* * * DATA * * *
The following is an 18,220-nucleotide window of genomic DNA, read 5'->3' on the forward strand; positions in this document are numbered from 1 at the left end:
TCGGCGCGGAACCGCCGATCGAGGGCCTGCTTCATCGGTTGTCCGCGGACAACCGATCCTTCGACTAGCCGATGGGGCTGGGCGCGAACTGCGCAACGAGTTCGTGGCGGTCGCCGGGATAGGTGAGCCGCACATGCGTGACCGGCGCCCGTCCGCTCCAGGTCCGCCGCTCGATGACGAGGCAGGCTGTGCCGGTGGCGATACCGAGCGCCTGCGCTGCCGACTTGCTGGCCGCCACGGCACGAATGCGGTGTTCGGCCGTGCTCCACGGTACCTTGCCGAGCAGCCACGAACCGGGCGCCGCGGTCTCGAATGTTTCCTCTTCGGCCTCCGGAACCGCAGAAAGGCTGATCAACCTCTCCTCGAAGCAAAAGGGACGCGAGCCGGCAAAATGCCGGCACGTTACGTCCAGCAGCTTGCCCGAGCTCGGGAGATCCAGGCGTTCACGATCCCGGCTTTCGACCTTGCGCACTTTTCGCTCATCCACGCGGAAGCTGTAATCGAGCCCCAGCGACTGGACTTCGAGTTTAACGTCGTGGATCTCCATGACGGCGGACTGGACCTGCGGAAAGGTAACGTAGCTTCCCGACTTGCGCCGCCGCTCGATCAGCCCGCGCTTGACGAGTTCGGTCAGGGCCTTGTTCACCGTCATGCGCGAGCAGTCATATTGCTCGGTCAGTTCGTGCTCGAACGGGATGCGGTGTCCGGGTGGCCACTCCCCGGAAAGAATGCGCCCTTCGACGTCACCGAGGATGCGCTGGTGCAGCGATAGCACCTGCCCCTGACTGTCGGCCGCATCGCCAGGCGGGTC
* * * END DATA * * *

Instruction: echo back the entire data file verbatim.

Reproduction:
The following is an 18,220-nucleotide window of genomic DNA, read 5'->3' on the forward strand; positions in this document are numbered from 1 at the left end:
TCGGCGCGGAACCGCCGATCGAGGGCCTGCTTCATCGGTTGTCCGCGGACAACCGATCCTTCGACTAGCCGATGGGGCTGGGCGCGAACTGCGCAACGAGTTCGTGGCGGTCGCCGGGATAGGTGAGCCGCACATGCGTGACCGGCGCCCGTCCGCTCCAGGTCCGCCGCTCGATGACGAGGCAGGCTGTGCCGGTGGCGATACCGAGCGCCTGCGCTGCCGACTTGCTGGCCGCCACGGCACGAATGCGGTGTTCGGCCGTGCTCCACGGTACCTTGCCGAGCAGCCACGAACCGGGCGCCGCGGTCTCGAATGTTTCCTCTTCGGCCTCCGGAACCGCAGAAAGGCTGATCAACCTCTCCTCGAAGCAAAAGGGACGCGAGCCGGCAAAATGCCGGCACGTTACGTCCAGCAGCTTGCCCGAGCTCGGGAGATCCAGGCGTTCACGATCCCGGCTTTCGACCTTGCGCACTTTTCGCTCATCCACGCGGAAGCTGTAATCGAGCCCCAGCGACTGGACTTCGAGTTTAACGTCGTGGATCTCCATGACGGCGGACTGGACCTGCGGAAAGGTAACGTAGCTTCCCGACTTGCGCCGCCGCTCGATCAGCCCGCGCTTGACGAGTTCGGTCAGGGCCTTGTTCACCGTCATGCGCGAGCAGTCATATTGCTCGGTCAGTTCGTGCTCGAACGGGATGCGGTGTCCGGGTGGCCACTCCCCGGAAAGAATGCGCCCTTCGACGTCACCGAGGATGCGCTGGTGCAGCGATAGCACCTGCCCCTGACTGTCGGCCGCATCGCCAGGCGGGTC